Bitcoin’s steep selloff is undercutting the argument made by the digital currency’s proponents that it’s an inflation hedge.
The original cryptocurrency has lost about half of its value since mid-April, fizzling after a spectacular rally that saw it surge above $60,000 from around $7,000 at the start of 2020.
It traded at $31,864 on the afternoon of 21 July, and got a small boost after Tesla boss Elon Musk said he has personal holdings of the cryptocurrency, as does his space company SpaceX.
The timing is ironic.
Bitcoin’s supporters for years have touted it as an inflation hedge like gold, mainly because the bitcoin network has a set limit on the number of units that can be created: 21 million. Their argument hadn’t previously been tested, however, because inflation has largely been under the Federal Reserve’s 2% target since bitcoin’s 2009 launch.
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Now for the first time in years, shortages of semiconductors, lumber and workers are putting pressure on consumer prices, sparking worries about inflation. At the same time, governments and central banks have been forced to spend trillions to prop up their economies, potentially sapping the purchasing power of their currencies.
The consumer price index rose to 5.4% in June, its fastest pace in 13 years. And inflation measures in 49 countries have all been rising since the beginning of the year, according to the Center for Financial Stability, a New York-based nonprofit think tank.
Bitcoin is going in the other direction. The digital currency has fallen in five of the past seven days and is down 7.9% in July, extending its monthslong selloff. It is now up 10% in 2021.
“Bitcoin’s price swings seem to be largely disconnected from macroeconomic fundamentals, including inflation,” said Eswar Prasad, a professor of trade policy at Cornell University who has written extensively about currencies. “At the moment it is hard to see people buying bitcoin as an inflation hedge.”
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Other markets are also bucking traditional patterns during inflationary periods. Gold is down 4.8% this year and 12% from August’s record. Government bond yields have declined in recent weeks as well, suggesting investors are more concerned about slowing economic growth prospects than a surge in inflation.
Many investors have largely dismissed the gains in inflation, seeing them as skewed by short-term supply disruptions related to the reopening of the economy. Federal Reserve Chairman Jerome Powell and other policy makers have also maintained that they expect such gains to be transitory.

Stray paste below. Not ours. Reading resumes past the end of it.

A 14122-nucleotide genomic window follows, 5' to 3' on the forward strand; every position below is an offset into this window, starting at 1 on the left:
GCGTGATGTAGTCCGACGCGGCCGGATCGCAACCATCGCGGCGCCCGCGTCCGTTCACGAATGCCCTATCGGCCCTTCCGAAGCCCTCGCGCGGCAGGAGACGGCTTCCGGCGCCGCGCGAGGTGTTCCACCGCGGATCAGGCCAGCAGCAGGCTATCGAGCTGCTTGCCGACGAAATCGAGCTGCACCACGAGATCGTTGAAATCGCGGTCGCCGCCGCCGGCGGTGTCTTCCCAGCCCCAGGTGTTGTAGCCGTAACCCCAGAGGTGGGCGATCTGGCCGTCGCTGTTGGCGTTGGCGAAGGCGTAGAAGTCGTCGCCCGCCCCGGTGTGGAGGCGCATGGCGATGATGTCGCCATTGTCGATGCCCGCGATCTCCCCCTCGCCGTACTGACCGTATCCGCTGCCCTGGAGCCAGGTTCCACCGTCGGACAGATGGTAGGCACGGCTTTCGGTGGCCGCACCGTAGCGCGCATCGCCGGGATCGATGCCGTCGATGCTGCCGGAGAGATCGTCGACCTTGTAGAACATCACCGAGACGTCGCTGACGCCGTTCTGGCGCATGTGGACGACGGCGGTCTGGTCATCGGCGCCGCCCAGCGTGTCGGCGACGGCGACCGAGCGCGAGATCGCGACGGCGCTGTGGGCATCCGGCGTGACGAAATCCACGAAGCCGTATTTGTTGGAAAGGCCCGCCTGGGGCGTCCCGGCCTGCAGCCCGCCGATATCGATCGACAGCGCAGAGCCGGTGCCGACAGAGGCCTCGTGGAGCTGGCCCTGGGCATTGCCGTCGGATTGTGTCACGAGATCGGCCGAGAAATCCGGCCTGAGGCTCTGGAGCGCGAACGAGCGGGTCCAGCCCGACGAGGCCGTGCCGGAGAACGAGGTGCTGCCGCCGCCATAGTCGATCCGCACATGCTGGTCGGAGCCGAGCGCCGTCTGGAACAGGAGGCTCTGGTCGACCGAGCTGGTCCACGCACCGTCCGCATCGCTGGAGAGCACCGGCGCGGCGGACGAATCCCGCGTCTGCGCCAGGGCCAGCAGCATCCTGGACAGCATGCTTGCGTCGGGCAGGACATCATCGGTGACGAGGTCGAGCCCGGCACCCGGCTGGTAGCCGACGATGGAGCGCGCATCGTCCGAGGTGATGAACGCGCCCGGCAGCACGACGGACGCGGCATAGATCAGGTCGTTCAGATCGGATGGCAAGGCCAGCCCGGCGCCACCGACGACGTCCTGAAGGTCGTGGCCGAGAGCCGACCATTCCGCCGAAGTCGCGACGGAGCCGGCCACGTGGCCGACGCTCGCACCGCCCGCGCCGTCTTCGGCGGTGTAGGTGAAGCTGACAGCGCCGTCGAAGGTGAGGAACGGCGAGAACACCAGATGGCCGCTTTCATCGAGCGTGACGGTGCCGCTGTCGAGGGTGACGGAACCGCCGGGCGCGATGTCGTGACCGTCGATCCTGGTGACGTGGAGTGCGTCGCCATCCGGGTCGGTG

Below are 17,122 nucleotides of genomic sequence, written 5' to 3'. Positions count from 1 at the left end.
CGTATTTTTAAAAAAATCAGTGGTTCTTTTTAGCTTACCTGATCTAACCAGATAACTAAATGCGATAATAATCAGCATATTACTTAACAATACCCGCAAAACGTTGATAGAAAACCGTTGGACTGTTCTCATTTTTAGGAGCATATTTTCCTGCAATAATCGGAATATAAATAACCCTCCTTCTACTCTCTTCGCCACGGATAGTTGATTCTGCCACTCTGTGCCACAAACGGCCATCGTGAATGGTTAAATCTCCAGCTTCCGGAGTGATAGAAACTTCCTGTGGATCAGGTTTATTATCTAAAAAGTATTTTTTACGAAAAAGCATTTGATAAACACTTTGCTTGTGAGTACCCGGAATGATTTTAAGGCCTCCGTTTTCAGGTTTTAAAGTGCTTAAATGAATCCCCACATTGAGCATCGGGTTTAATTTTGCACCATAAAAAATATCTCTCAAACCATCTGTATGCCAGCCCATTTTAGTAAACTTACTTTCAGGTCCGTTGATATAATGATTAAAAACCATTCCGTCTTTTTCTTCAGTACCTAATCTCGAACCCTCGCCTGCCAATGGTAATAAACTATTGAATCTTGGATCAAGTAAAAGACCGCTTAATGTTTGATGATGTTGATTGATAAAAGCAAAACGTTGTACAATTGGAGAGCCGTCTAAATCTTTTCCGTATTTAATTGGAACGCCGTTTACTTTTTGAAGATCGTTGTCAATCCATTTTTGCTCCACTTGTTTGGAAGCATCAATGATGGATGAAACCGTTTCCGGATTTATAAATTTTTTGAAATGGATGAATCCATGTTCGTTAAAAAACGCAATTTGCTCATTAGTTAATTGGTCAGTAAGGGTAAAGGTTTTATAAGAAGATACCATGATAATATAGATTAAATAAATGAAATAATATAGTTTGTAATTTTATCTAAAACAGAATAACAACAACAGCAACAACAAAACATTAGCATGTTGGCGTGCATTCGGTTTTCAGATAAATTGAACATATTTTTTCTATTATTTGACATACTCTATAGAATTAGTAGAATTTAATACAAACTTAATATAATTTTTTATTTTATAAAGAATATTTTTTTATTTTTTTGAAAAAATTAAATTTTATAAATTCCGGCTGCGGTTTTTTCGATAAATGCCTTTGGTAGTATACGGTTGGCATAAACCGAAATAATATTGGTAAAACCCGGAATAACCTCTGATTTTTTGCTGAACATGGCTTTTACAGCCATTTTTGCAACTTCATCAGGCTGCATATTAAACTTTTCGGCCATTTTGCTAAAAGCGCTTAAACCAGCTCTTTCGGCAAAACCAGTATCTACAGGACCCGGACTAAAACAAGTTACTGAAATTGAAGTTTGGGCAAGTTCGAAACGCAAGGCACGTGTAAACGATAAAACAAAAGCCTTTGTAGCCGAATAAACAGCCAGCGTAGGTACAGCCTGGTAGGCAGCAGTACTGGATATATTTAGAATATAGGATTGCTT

In bitcoin’s case, scarcity itself isn’t a stable source of value, Prasad said. Bitcoin, in fact, is more sensitive to regulatory changes and tweets from influential users than it is from inflation, he said.
“It’s a good asset if gotten at the right time as with any speculative boom,” Prasad said.
Many investors agree that speculation still appears to be the main driver of bitcoin’s price — people buy cryptocurrency because they believe they can sell it at a higher price in dollars later.
“It’s just like buying a lottery ticket,” said Leonard Kostovetsky, an assistant professor of economics at Boston College Carroll School of Management, of bitcoin. “Inflation is probably there for some people, but it’s way down the list” of reasons to buy.
The speculative drive can be seen in the volume of derivatives trading, in which traders aren’t taking physical possession of the underlying asset but are instead just betting on price. The volume of trading in the crypto derivatives market is anywhere from five to 20 times higher than the volume of spot trading on a given day, a study from Carnegie Mellon University’s CyLab research group said.
The volumes are so large that the moves in the derivatives market to a large extent have driven the overall price action, the study concluded.
“It’s very, very significant,” Kyle Soska, a postdoctoral researcher and the lead writer on the CyLab report, said of the derivatives market. The liquidation of derivatives contracts alone can determine the price, he said, as happened in April when $10bn of liquidations in a single day accelerated bitcoin’s selloff.
To be sure, the recent moves of both bitcoin and inflation are too brief to draw any conclusions, Kostovetsky said.
“It may be an inflation hedge some day, but not right now,” he said.
Write to Paul Vigna at firstname.lastname@example.org
This article was published by Dow Jones Newswires